- The bad thing is, you already live here.

The way we are going England is going to look like that before too long anyway.
- Yes, that's right. Because THEY breed, don't they.

Until the english start having some pride in Englishness instead of constantly living their lives through the cultures of other ethnic and national groups, they are simply not going to get themselfs out of the social malaise they're trapped in.
- This from a reader in, er, New Zealand.

Dear oh dear. We seem determined to PC ourselves out of existence.
- I think this one was looking for an IT helpline.

Maybe if England had done more to promote the Englishness of football and a little less multicultural ribbish theyd hVe had a better chance. Sucking up being all PC obviously failed miserably
- And this from a reader who loves England so much he lives in, um, Canada. Where apparently they say 'ribbish' a lot.

Once again, an example of how we are too scared to celebrate our national identity for fear that the PC brigade will come along and moan that there are not enough different cultures and minorities represented.
- Now I'm getting images of the PC Brigade, sort of like the Light Brigade, but with black people instead of horses.

This is the problem with multi culturalism...everyone loses their identity amidst the racial and cultural mash.....
- Bloody hell, even the potatoes are multicultural.

toe curlingly embarrassing, the insincere simpering and whimpering, the extraordinary, and weird obsession that this country has developed for multiculture
- Yes, it's us that's obsessed with multiculture isn't it. Yes.

Our heritage has been sold down the river, what remains is a hotchpotch that few people feel any connection with. England I am afraid is dead and soon even its history will be rewritten!
- Branching out from a World Cup bid to a complete rewrite of the school history curriculum. Because of these fools, we lost at Agincourt and Waterloo.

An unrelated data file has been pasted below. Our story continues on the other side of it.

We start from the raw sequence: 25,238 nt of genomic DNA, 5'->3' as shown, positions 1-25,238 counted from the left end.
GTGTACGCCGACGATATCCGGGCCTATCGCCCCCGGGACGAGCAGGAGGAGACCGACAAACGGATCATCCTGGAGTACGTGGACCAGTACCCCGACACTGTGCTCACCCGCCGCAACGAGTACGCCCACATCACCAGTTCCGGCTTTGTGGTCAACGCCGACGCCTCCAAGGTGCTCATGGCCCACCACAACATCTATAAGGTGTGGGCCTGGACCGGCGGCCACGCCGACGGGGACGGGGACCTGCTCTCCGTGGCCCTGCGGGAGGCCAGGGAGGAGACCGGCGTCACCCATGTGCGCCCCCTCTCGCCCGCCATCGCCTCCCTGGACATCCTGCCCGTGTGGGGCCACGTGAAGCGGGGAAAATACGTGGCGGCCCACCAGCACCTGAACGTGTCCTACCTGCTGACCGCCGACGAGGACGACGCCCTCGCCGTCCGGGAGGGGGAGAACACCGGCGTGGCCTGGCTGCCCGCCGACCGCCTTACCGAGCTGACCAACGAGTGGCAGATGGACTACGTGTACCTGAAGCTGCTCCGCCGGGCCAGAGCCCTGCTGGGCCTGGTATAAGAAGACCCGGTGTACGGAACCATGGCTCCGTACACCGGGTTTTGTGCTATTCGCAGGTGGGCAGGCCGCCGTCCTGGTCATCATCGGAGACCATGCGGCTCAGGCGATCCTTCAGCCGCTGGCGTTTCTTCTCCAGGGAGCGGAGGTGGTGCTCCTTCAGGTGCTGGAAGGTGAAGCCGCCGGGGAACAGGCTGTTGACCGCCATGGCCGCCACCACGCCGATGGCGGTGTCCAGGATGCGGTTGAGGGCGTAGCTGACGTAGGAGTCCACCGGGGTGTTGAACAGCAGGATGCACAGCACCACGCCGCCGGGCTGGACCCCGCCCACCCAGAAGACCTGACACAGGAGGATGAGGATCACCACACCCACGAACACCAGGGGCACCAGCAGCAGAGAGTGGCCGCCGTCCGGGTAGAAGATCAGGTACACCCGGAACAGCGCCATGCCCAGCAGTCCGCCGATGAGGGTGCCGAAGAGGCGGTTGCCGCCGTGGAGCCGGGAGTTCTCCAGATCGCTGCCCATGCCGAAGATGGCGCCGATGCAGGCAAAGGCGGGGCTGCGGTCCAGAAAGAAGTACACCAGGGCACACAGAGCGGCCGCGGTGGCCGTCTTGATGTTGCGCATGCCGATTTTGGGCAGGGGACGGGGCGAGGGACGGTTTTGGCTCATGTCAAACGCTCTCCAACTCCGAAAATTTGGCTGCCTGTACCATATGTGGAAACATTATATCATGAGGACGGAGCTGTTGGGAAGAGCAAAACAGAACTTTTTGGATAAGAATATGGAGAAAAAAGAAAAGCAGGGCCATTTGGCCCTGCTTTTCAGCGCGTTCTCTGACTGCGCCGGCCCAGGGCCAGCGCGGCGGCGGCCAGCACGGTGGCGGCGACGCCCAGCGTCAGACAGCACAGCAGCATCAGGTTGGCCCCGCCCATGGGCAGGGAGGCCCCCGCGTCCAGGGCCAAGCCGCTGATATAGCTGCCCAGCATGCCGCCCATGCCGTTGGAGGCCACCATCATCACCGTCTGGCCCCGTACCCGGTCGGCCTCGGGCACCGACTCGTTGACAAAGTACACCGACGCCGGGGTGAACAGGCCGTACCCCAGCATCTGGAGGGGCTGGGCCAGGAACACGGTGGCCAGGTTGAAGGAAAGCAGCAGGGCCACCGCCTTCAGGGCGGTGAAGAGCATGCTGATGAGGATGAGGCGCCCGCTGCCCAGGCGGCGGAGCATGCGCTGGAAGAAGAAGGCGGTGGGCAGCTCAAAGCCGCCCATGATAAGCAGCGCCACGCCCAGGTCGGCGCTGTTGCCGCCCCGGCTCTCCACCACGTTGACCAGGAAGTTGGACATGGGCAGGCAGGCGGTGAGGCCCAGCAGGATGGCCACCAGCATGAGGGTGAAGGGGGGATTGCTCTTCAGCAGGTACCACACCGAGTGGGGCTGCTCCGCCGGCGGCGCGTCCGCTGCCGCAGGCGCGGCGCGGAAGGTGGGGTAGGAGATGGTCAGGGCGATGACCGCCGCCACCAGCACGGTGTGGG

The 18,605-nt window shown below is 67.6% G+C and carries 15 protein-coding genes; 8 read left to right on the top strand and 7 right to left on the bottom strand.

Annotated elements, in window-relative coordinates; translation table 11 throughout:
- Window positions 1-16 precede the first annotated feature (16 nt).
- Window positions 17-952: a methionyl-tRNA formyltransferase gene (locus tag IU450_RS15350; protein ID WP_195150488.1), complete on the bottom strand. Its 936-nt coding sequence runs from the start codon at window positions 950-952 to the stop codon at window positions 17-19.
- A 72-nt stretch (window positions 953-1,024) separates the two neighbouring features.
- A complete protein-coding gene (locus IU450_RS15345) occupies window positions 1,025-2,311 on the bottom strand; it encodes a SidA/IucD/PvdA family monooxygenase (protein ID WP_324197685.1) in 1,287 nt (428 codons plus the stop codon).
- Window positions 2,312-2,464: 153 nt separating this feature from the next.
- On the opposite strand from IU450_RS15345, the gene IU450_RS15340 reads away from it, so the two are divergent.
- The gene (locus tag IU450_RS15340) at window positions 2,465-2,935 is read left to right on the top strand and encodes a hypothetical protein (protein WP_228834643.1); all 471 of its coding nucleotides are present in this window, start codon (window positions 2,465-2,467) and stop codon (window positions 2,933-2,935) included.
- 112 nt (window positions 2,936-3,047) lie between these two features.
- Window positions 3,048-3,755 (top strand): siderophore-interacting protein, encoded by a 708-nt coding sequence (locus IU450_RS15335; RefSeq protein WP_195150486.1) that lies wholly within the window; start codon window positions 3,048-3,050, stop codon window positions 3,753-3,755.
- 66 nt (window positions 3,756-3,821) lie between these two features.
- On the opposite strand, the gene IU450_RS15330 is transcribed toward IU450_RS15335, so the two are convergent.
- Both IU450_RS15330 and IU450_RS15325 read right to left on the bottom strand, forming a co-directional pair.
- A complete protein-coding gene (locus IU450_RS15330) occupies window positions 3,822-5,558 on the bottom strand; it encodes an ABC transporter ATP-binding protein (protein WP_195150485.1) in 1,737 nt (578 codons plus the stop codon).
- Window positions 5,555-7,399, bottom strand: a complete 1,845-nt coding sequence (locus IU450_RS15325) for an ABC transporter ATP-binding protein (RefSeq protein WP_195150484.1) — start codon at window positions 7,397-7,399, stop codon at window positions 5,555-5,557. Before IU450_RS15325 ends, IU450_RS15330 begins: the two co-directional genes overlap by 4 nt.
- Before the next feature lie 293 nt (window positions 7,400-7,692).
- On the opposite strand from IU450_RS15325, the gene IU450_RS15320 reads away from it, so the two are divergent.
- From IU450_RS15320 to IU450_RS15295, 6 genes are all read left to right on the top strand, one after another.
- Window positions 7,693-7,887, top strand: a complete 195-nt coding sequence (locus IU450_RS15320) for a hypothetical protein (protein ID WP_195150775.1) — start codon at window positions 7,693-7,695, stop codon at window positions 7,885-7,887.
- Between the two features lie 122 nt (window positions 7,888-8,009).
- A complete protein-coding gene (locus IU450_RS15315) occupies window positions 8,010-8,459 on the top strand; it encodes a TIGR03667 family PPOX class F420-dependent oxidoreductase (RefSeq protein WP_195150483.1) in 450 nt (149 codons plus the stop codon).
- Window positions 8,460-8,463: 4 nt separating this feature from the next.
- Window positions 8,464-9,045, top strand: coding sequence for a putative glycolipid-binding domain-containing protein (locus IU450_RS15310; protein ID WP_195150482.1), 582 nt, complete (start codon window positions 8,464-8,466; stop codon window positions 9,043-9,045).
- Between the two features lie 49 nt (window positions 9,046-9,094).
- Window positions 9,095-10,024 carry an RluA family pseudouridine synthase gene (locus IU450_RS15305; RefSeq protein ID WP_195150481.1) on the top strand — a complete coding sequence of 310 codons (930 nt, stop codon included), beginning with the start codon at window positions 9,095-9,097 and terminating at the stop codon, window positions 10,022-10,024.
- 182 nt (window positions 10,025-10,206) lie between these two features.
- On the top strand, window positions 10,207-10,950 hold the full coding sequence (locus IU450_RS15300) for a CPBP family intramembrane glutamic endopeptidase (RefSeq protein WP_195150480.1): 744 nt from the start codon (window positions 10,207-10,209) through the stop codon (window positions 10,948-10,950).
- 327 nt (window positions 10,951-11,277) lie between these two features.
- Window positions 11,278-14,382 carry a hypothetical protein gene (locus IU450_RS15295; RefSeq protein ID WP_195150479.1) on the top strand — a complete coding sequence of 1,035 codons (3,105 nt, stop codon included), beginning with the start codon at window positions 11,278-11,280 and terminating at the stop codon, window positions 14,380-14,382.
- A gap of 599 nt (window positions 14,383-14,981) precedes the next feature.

In this film Britain looks like a foreign country, which increasiingly it seems to be
- Based on last week, that foreign country is Greenland. Brrr.

It makes me feel sick to the stomach when we have this 'multicultural' rubbish rubbed in our faces. We should stick to traditional values and celebrate our heritage.
- Yeah! We want traditional values! Like xenophobia! And bigotry! Yay!

Final proof our identity, heritage and history have been whittled away!!
- You read it here first, people - England is now just a sharpened stick.

I want to see a video of GB, not Africa!! It's about football!! Not multiculturalism!!
- No!! It's about exclamation marks!! Lots!! Of!! Them!!

We are hardly the country we used to be. We have been watered down to much by uncontrolled immigration and folks wanting asylum.
- Ah yes, the purity of our gene pool, watered down by... oh I can't be bothered.

Typical. Hijacked by the PC loony left multiculturalists.
- Loony left? Who, exactly? David Cameron?

This country is dying because of its own generosity. Anyone can come here, be what they like, pray how they like, behave how they like.....no worries, the natives will pay, the natives will tolerate. It doesn't surprise me that our promotional video was full of foreigners; even if it had only been filmed in England it would still have been full of foreigners. Did I say this country was dying? yes, we had an Empire but it was largely taking good things to the world.
- I don't know where to start with how wrong this statement is. I just hope this person doesn't live near me.

well i am pleased, it will keep some of the scum of the world trying to get here more easier on the back of being a football supporter.
- Er, I'm pretty sure we've got plenty of our own scum right here...

And my personal favourite:

Well done Daily Mail for having the courage to speak up and say the things the silent majority are thinking!. It's about time we took pride in OUR culture for once.

If only Diana were here to see what this nation has become. What would she say?

Now, ask yourself. Honestly. Do you want to host a World Cup, and find people like this welcoming fans and players from around the world (ie black people)? Neither do I.

Disappointed kids wondering what Diana would say